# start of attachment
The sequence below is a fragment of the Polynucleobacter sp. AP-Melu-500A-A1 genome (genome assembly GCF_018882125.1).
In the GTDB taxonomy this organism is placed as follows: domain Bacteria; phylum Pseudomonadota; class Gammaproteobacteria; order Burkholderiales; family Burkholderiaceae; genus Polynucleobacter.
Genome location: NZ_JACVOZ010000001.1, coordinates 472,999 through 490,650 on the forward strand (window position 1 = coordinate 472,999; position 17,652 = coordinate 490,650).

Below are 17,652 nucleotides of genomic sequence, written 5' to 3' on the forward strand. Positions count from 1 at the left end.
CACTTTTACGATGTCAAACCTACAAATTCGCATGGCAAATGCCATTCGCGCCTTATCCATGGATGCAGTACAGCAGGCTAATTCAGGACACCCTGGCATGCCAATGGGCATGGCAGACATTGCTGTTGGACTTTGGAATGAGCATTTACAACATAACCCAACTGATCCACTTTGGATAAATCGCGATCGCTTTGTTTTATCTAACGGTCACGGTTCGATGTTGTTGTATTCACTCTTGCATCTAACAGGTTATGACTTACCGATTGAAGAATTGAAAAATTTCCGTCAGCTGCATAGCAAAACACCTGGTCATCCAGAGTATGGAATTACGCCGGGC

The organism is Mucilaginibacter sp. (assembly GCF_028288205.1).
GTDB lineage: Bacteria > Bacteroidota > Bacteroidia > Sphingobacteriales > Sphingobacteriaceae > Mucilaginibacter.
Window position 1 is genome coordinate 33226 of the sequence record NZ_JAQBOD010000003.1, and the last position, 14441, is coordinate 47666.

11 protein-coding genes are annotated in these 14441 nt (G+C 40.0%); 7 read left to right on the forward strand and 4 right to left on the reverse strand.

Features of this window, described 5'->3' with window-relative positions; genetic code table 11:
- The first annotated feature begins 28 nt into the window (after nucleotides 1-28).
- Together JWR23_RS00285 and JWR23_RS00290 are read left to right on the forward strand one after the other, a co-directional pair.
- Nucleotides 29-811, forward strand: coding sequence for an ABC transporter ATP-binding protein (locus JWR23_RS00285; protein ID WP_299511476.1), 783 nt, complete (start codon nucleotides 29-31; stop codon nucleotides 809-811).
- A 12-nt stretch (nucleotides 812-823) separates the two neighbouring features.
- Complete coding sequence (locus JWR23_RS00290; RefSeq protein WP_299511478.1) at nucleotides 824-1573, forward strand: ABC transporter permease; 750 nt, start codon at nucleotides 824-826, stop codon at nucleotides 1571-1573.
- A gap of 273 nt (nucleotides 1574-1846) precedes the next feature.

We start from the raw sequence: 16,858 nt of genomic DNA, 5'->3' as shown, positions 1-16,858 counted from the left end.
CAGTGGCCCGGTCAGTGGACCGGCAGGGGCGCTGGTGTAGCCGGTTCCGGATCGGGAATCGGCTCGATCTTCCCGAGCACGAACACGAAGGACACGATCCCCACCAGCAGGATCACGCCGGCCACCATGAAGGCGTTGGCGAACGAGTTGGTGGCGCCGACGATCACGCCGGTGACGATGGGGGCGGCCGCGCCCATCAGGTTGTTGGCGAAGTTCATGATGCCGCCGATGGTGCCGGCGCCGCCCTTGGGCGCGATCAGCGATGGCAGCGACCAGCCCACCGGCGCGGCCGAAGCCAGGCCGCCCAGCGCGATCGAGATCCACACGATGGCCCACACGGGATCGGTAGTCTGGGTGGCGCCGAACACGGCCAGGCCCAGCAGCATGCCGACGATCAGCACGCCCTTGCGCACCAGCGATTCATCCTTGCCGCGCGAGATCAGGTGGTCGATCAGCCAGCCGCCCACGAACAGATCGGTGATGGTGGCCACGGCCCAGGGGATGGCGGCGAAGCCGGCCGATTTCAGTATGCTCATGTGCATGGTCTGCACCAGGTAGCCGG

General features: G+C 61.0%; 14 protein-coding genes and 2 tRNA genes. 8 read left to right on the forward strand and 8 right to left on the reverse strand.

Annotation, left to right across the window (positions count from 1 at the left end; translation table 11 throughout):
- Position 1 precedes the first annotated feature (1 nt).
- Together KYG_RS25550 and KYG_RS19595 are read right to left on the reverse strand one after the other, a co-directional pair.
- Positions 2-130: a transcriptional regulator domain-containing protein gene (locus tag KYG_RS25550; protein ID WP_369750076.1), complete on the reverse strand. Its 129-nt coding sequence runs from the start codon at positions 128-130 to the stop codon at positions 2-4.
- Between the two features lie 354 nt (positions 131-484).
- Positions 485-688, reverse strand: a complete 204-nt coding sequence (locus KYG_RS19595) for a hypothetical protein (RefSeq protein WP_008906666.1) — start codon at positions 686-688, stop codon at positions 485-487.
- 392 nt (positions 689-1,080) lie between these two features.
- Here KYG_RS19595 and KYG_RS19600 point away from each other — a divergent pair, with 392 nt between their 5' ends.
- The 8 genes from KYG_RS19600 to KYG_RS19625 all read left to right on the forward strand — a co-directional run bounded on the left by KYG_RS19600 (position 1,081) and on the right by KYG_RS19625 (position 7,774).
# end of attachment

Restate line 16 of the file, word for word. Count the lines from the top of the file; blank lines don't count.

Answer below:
- A gap of 273 nt (nucleotides 1574-1846) precedes the next feature.